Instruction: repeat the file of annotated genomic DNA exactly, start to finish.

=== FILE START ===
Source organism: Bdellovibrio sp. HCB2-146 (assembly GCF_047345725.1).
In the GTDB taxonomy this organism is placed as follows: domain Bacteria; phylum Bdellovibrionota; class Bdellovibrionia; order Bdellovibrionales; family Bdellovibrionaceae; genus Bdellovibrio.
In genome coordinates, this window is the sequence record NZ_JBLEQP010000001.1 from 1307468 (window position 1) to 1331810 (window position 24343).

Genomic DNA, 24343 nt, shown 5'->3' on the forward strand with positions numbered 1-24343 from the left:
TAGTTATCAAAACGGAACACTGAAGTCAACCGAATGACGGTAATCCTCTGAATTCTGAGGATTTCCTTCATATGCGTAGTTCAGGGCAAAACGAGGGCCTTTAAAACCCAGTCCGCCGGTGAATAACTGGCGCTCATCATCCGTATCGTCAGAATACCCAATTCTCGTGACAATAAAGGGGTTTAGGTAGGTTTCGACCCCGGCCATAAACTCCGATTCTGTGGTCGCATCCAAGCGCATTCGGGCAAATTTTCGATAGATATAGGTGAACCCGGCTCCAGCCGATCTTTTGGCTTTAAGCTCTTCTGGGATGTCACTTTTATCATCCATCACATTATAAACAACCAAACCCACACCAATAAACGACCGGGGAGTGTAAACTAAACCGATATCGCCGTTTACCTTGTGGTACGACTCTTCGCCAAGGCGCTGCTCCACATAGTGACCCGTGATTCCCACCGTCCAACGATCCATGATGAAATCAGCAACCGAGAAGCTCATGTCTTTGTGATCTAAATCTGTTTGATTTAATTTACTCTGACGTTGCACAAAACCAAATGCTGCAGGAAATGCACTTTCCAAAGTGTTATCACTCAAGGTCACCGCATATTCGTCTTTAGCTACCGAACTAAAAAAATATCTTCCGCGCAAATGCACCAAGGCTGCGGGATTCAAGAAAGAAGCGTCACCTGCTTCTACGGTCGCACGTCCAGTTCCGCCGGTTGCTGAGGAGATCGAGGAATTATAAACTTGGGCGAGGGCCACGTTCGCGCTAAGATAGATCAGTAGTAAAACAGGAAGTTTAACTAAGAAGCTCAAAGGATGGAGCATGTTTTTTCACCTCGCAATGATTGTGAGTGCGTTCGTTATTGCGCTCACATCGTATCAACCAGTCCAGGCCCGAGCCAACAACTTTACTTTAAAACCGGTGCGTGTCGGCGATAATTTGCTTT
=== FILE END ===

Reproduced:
Source organism: Bdellovibrio sp. HCB2-146 (assembly GCF_047345725.1).
In the GTDB taxonomy this organism is placed as follows: domain Bacteria; phylum Bdellovibrionota; class Bdellovibrionia; order Bdellovibrionales; family Bdellovibrionaceae; genus Bdellovibrio.
In genome coordinates, this window is the sequence record NZ_JBLEQP010000001.1 from 1307468 (window position 1) to 1331810 (window position 24343).

Genomic DNA, 24343 nt, shown 5'->3' on the forward strand with positions numbered 1-24343 from the left:
TAGTTATCAAAACGGAACACTGAAGTCAACCGAATGACGGTAATCCTCTGAATTCTGAGGATTTCCTTCATATGCGTAGTTCAGGGCAAAACGAGGGCCTTTAAAACCCAGTCCGCCGGTGAATAACTGGCGCTCATCATCCGTATCGTCAGAATACCCAATTCTCGTGACAATAAAGGGGTTTAGGTAGGTTTCGACCCCGGCCATAAACTCCGATTCTGTGGTCGCATCCAAGCGCATTCGGGCAAATTTTCGATAGATATAGGTGAACCCGGCTCCAGCCGATCTTTTGGCTTTAAGCTCTTCTGGGATGTCACTTTTATCATCCATCACATTATAAACAACCAAACCCACACCAATAAACGACCGGGGAGTGTAAACTAAACCGATATCGCCGTTTACCTTGTGGTACGACTCTTCGCCAAGGCGCTGCTCCACATAGTGACCCGTGATTCCCACCGTCCAACGATCCATGATGAAATCAGCAACCGAGAAGCTCATGTCTTTGTGATCTAAATCTGTTTGATTTAATTTACTCTGACGTTGCACAAAACCAAATGCTGCAGGAAATGCACTTTCCAAAGTGTTATCACTCAAGGTCACCGCATATTCGTCTTTAGCTACCGAACTAAAAAAATATCTTCCGCGCAAATGCACCAAGGCTGCGGGATTCAAGAAAGAAGCGTCACCTGCTTCTACGGTCGCACGTCCAGTTCCGCCGGTTGCTGAGGAGATCGAGGAATTATAAACTTGGGCGAGGGCCACGTTCGCGCTAAGATAGATCAGTAGTAAAACAGGAAGTTTAACTAAGAAGCTCAAAGGATGGAGCATGTTTTTTCACCTCGCAATGATTGTGAGTGCGTTCGTTATTGCGCTCACATCGTATCAACCAGTCCAGGCCCGAGCCAACAACTTTACTTTAAAACCGGTGCGTGTCGGCGATAATTTGCTTT